the trial court must consider whether joinder will unfairly
prejudice the defendant, including whether: (1) joinder will
allow the State to argue propensity; (2) some charges may
inflame the jury; (3) the available defenses are inconsistent
or the defendant wishes to testify regarding some, but not
all, offenses; and (4) the State may gain an unfair advantage
if a weak case is joined with a strong case. Id. at
the defendant argues that the State's witnesses regarding
the other charges "suffered credibility
difficulties" and that "proof that [he] had
buprenorphine in his room supplied credibility-independent
physical evidence tending to show that [he] was the type of
person to involve himself illegally with controlled
drugs." However, the trial court must weigh prejudice to
the defendant against the obviously important considerations
of economy and expedition in judicial administration.
State v. Ramos, 149 N.H. 118, 124 (2003).
defendant argues that to prove the heroin-related charges,
the State had to rely upon witnesses whose credibility was
impugned by their involvement in other crimes. However, the
State offered letters written by the defendant discussing his
involvement in selling drugs. The defendant argues that, to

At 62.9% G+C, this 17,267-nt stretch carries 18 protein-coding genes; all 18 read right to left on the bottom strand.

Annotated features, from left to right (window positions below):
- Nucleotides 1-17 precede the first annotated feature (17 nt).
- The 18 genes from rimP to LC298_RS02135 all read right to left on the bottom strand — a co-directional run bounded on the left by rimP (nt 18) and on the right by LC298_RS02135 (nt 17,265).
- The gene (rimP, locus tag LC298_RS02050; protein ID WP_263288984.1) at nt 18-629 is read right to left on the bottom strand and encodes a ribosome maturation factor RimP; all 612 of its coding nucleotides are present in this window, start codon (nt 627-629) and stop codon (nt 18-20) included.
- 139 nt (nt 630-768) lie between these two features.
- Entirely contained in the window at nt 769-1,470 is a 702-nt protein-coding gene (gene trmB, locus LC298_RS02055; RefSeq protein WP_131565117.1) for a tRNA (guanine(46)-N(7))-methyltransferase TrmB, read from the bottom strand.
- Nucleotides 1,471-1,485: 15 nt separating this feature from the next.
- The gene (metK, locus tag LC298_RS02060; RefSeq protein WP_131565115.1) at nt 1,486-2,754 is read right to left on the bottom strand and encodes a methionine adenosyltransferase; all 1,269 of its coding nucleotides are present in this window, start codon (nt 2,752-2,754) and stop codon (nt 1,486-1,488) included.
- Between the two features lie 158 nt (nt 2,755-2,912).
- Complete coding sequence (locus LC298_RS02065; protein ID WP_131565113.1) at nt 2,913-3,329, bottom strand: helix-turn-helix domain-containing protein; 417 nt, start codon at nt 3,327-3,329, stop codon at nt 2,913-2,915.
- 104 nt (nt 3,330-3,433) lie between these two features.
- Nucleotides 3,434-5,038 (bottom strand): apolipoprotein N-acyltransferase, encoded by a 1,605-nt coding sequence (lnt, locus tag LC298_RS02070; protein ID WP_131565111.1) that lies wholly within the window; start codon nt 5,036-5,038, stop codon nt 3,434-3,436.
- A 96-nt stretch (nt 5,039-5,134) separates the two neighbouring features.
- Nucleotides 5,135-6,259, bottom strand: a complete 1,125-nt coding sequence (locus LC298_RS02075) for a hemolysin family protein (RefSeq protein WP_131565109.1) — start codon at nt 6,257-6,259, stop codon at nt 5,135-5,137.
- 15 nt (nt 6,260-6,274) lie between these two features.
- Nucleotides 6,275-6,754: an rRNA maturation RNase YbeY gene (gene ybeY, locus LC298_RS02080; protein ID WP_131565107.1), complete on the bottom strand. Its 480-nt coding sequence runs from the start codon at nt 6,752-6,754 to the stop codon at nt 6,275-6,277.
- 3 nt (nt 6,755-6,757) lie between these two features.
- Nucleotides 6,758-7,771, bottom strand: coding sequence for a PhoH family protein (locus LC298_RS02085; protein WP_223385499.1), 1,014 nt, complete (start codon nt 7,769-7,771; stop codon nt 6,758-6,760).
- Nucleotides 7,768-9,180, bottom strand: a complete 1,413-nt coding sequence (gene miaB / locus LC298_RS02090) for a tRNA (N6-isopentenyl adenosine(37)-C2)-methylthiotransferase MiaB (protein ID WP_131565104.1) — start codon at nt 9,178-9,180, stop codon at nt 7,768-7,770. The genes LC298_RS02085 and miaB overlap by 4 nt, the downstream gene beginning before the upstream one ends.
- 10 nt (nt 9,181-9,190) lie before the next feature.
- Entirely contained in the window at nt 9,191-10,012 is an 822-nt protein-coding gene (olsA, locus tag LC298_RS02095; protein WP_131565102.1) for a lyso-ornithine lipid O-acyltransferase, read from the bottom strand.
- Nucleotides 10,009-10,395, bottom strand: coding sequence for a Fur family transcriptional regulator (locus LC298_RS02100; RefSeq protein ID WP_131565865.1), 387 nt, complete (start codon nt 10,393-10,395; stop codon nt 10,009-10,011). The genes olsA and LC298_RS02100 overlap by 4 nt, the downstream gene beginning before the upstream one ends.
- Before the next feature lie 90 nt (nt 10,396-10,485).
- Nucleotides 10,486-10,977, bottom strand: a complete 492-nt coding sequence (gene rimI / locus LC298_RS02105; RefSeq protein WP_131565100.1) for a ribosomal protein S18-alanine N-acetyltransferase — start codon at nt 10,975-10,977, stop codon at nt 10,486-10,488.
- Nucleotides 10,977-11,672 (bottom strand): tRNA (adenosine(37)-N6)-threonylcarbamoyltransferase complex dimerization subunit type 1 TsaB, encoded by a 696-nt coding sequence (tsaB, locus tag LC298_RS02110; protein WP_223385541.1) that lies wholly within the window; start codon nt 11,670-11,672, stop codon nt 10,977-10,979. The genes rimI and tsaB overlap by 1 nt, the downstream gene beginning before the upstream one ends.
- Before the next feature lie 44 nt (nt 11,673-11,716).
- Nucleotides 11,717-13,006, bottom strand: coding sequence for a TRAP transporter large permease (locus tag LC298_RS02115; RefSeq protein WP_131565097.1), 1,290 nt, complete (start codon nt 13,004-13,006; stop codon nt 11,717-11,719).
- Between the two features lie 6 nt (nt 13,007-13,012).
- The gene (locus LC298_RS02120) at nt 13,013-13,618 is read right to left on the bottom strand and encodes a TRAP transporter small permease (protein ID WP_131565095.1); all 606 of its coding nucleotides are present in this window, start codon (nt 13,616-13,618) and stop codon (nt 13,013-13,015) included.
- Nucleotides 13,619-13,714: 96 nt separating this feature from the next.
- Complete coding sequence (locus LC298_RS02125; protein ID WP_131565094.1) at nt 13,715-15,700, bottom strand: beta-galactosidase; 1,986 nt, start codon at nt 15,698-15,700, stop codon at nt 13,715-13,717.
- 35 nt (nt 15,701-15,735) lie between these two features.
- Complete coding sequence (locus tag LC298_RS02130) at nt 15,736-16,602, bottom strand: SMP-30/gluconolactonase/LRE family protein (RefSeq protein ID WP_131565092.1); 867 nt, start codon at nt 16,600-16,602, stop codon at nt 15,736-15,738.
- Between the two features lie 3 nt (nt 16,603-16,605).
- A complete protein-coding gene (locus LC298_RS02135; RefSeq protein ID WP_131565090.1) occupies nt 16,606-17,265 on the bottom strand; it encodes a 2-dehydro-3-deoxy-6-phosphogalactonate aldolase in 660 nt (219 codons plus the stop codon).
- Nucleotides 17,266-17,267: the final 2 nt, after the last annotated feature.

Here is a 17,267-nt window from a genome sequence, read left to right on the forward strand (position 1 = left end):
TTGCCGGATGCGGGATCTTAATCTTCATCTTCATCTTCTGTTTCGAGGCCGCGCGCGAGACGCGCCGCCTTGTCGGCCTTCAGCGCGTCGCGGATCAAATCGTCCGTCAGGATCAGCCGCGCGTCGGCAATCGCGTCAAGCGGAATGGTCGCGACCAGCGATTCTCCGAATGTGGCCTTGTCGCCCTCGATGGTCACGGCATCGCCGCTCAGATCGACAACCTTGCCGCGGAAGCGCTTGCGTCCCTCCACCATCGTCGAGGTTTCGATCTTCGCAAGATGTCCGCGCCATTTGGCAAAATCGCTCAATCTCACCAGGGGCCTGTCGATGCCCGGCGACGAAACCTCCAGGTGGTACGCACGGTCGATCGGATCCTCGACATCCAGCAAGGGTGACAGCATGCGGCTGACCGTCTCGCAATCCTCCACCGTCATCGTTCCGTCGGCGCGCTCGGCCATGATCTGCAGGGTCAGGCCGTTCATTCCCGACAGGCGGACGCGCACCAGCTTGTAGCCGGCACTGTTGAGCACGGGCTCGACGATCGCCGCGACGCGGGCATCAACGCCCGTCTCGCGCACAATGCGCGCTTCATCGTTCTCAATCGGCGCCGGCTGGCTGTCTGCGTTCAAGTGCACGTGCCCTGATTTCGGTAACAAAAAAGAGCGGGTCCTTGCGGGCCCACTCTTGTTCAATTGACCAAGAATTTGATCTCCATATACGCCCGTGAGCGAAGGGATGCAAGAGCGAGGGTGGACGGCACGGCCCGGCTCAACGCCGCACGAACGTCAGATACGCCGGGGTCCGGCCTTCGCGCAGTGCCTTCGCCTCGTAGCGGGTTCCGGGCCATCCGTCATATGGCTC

prove that he possessed the stolen gun, the State had to rely
upon many of the same witnesses lacking credibility. However,
the State also offered evidence of recorded statements by the
defendant that supported the conclusion that the gun was his.
the defendant was charged with six offenses, the evidence
regarding each was not complex, and the defendant does not
argue that the jury was unable to distinguish the evidence
and apply the law to each offense. Nor does he contend that
the State argued propensity. Moreover, joinder allowed the
defendant to argue to the jury that his stipulation to the
elements of the possession charge bolstered his credibility
when claiming that he was not guilty of the other charges.
we cannot conclude that the trial court's determination
that "the best interests of justice" did not
preclude joinder was unreasonable or ...